Next, I’ll turn several letters into more formal drawings on tracing paper. These aren’t production drawings. They’re a great way to make words up – very easy and quick to move around. Also I can lay them out and walk around them to see how the shaping looks from all angles. I know that these will never be the final shapes and that the process of working digitally will naturally change them as the typeface develops.

Drawing a lowercase ‘r’ on tracing paper for the De Worde typeface.

Drawings on tracing paper provide a quick way to see the developing design early on. Letter combinations can be laid out and, importantly, viewed from all angles. Once work starts on the computer it’s all too easy to focus on making the outlines ‘perfect’ too soon. The trace drawings remain as a reminder of the design intention.

The fact that they are drawn (with Brucker, I also made several inked drawings) and have a naturally rough outline, they bear all the humanity of the hand made and allow me to keep a clearer view of the intention. The second they start to become digital the desire to make the outlines the best they can be takes over. It’s a constant battle to keep an eye on the original intention and avoid letting the computer dictate the design. The crafting of details comes later, the overall tone needs to be set first with all the ideas in place and functioning.

When designing Brucker I produced several sheets of inked drawings. These weren’t used for digitising but to see the effect of a more naturally rough edge to the solid letter before I started to digitise the shapes.

Digital work starts from the trace drawings with the A5 sketchbook to hand. First attempts are always depressing as the outline is cold an inhuman. It’s very easy to let the computer make a curve the way it wants to. So the early stages of setting up the digital design requires a lot of reworking to hone the developing letters so they work together as one. Endless round of corrections. I use an A4 ring binder to keep digital development and I also store the trace and A4 drawings in here.

Stage printouts are marked up and many key ones are kept inane A4 binder. This image shows Kingfisher under development. I tend not to work in isolation but see huge benefit in developing related weights and styles concurrently. Italic is compared alongside Roman to review weight, width and visual consistency; Bold alongside Regular does the same. The right hand page is dated 2002, the left is 2004 – type can take time!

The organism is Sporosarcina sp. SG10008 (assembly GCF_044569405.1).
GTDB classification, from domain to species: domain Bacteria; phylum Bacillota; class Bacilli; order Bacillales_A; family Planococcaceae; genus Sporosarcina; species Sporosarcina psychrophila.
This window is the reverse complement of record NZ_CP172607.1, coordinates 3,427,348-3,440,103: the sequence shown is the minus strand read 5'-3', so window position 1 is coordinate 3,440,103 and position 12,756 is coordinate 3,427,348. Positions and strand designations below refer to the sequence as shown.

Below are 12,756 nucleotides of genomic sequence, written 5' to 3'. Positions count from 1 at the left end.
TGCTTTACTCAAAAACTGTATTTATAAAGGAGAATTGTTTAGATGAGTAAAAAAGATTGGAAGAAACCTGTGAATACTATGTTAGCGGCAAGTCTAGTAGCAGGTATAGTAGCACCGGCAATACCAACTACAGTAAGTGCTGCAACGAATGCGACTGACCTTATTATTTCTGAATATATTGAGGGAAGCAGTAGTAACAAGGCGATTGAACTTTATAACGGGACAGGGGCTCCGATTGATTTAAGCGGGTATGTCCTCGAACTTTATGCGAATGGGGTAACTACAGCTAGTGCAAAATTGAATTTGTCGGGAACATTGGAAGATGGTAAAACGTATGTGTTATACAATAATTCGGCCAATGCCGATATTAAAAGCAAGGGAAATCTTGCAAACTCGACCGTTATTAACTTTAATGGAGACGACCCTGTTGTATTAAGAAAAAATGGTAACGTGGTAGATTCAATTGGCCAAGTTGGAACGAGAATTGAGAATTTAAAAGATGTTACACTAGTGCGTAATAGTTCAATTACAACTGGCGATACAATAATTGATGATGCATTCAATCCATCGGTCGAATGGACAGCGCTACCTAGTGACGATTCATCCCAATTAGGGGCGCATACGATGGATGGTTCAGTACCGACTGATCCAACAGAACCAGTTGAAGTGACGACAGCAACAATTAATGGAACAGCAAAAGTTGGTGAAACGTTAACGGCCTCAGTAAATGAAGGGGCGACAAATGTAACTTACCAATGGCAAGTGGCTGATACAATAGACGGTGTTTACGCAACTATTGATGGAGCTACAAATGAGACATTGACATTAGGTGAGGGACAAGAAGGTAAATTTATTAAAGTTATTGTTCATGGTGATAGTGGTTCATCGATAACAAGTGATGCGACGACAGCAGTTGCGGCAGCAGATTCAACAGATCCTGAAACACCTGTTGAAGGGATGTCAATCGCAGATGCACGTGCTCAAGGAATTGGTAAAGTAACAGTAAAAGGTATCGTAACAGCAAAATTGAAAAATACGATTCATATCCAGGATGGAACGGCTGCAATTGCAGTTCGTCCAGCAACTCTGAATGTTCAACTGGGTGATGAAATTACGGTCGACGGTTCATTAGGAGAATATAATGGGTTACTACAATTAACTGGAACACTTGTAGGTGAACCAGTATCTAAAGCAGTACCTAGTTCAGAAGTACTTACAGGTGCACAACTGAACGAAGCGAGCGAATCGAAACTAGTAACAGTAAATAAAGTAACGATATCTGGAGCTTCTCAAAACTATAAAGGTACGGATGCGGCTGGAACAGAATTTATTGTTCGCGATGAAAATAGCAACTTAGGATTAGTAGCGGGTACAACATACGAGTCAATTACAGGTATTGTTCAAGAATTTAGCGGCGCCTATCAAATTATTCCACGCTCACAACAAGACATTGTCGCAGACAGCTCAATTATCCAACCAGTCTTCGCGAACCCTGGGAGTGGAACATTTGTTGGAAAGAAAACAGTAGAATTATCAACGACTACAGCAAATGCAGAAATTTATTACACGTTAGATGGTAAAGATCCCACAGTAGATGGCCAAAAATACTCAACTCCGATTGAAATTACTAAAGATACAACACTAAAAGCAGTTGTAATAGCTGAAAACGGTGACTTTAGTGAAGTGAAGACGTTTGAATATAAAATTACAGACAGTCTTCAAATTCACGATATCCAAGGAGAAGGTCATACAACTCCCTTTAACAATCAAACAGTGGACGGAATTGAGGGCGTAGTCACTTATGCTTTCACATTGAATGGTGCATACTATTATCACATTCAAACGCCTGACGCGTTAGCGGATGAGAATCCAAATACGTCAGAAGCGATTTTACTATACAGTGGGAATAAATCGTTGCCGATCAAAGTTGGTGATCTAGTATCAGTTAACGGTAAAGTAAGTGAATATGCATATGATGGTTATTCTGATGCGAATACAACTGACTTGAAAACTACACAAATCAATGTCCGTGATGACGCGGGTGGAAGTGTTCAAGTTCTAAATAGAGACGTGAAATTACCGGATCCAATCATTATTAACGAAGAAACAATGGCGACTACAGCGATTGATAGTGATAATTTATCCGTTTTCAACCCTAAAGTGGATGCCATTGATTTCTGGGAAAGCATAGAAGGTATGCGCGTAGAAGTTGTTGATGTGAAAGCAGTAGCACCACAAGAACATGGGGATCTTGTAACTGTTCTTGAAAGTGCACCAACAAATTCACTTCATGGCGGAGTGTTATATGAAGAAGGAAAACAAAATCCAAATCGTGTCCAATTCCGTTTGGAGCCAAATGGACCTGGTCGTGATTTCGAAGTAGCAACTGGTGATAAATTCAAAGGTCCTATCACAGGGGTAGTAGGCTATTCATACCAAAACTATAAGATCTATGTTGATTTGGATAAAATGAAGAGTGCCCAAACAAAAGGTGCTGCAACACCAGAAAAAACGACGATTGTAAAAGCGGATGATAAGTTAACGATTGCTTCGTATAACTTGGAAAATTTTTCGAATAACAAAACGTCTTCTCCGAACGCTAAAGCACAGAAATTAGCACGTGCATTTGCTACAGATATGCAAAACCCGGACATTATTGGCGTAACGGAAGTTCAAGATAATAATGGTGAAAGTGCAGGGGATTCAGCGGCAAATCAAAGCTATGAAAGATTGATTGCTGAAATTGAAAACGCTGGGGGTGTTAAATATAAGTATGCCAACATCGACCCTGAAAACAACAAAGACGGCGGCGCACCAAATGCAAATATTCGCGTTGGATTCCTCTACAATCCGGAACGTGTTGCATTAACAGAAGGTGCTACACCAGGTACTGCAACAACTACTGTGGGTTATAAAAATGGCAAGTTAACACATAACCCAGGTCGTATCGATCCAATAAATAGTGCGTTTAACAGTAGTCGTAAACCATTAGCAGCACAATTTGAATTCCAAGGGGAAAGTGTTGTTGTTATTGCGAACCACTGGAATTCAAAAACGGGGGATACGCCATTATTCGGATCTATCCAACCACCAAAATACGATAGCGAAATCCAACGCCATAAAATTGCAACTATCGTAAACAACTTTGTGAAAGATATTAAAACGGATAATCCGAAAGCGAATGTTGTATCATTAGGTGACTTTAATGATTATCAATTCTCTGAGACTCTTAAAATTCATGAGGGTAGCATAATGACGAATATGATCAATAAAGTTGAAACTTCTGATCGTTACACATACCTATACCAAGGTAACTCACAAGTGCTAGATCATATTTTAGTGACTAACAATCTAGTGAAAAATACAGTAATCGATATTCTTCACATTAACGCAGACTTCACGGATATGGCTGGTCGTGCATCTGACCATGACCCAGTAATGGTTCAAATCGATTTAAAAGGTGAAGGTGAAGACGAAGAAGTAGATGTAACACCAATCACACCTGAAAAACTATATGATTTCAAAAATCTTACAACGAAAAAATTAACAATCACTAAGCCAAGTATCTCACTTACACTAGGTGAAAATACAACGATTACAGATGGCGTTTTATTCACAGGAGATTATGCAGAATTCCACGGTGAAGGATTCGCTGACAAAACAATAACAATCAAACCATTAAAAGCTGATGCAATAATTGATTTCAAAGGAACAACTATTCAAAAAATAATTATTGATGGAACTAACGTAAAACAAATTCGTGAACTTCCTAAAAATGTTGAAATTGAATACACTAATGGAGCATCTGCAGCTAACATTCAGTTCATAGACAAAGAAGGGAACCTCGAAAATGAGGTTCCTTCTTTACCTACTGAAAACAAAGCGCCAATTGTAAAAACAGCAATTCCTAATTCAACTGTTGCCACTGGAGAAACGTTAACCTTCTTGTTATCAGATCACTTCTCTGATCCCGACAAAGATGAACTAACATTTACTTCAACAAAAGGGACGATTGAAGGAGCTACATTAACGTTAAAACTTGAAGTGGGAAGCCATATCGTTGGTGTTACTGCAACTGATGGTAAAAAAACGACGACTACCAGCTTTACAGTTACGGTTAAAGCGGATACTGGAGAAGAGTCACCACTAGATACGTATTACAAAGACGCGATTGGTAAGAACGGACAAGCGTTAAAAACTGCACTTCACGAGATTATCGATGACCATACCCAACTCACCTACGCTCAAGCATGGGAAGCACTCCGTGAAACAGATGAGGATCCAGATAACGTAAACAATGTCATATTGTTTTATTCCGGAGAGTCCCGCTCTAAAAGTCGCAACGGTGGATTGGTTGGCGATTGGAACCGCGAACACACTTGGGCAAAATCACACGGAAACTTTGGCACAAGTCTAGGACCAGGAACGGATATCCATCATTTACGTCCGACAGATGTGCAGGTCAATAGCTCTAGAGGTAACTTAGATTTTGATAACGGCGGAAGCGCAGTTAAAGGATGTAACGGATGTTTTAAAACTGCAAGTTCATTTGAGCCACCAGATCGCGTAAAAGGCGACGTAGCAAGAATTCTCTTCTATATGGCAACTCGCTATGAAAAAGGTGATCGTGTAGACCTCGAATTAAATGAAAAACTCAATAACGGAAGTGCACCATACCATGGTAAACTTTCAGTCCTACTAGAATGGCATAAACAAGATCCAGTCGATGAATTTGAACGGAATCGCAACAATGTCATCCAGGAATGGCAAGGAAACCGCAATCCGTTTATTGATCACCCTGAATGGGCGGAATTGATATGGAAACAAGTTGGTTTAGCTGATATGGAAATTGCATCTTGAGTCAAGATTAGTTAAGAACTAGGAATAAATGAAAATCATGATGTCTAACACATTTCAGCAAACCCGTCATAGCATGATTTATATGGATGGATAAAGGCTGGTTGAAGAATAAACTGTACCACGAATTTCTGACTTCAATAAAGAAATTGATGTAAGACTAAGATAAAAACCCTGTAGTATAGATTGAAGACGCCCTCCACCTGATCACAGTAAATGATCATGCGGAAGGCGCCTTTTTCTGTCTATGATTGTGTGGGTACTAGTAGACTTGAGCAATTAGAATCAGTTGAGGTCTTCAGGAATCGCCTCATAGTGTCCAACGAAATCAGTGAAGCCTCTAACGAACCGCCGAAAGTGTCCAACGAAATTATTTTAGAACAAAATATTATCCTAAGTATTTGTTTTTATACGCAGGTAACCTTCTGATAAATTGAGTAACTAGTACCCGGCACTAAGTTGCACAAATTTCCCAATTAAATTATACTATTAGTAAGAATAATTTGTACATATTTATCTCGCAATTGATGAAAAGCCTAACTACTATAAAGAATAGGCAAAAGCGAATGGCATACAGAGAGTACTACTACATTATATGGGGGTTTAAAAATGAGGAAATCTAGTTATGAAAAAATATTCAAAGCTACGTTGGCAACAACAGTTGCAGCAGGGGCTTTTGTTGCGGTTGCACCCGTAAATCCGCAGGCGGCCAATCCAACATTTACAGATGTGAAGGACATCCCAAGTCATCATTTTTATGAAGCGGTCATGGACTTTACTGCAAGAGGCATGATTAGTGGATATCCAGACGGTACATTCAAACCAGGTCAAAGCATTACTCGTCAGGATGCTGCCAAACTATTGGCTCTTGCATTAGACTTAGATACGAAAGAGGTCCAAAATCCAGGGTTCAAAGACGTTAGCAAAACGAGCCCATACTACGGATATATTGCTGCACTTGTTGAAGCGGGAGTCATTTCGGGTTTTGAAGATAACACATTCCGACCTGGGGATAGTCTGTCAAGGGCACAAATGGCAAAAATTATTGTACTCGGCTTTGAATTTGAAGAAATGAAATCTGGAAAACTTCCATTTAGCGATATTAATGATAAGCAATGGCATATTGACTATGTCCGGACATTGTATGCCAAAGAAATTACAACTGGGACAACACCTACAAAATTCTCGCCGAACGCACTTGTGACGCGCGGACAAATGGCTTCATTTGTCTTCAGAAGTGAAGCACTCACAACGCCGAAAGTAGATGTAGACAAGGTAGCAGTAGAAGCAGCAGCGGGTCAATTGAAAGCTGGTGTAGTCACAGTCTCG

The shapes of Brucker were quickly made in an attempt to retain an energy.

Feverish lines and marks to sketch out the essence of Brucker.

Many ampersands quickly sketched out.

Chunky block shaping developed for Brucker Heavy.

First the a-z lower case and caps are developed in roman and italic, numbers too, in a basic, general weight. When I’m happy with how these are functioning I’ll make the thinnest and the heaviest weights and work these up to the same level. I work in rounds and stages.

When the Light and Heavy core glyphs are working well, the remaining glyph set goes into production. I’ll add language sorts, alternates (small caps, figure sets), if swashes are part of the design, these may be done, then punctuation, sorts, etc. Each time reviewing the effects across the developing glyph set and altering where required.

I’ll review the general fit when the glyph set is complete. This often requires changes to the glyphs – fine-tuning the proportions, details, stem weights and so on. Kerning and hinting are added together with naming and legal info.

The analogue part is the soul of the typeface with the sketchbook being very much its life story. I find working this way endlessly refreshing.

I will also say that if it wasn’t for the computer I wouldn’t be designing type. I have no problem with using a computer, but because of my approach to type design I generally just use it for manufacture and not initial design development or creation as such.

Film and TV are busy strip-mining the 80s for content. Do you see or envision a similar movement in typography? What eras or sensibilities do you see type engaging with today?

Sure. It’s always been going on. Typeface revivals bring back designs from a previous era. Sometimes the aim to be as close to the original as possible, other times they are sugar coated with a bit of contemporary gloss to make them ‘relevant’ for now. We all look to the past for inspiration but I find it beneficial to mix this with oblique ideas or inspirations from other areas. Each designer will bring their own experiences to their work. This will inevitably involve quite random ideas from a whole host of areas. This way the ideas and shapes from the past are used to inspire and support a new design. There is opportunity then to make something fresh.

Interview Part I

His new sans serif typeface, Claymore is out now.
You can see more of Jeremy’s work at:, Twitter and Instagram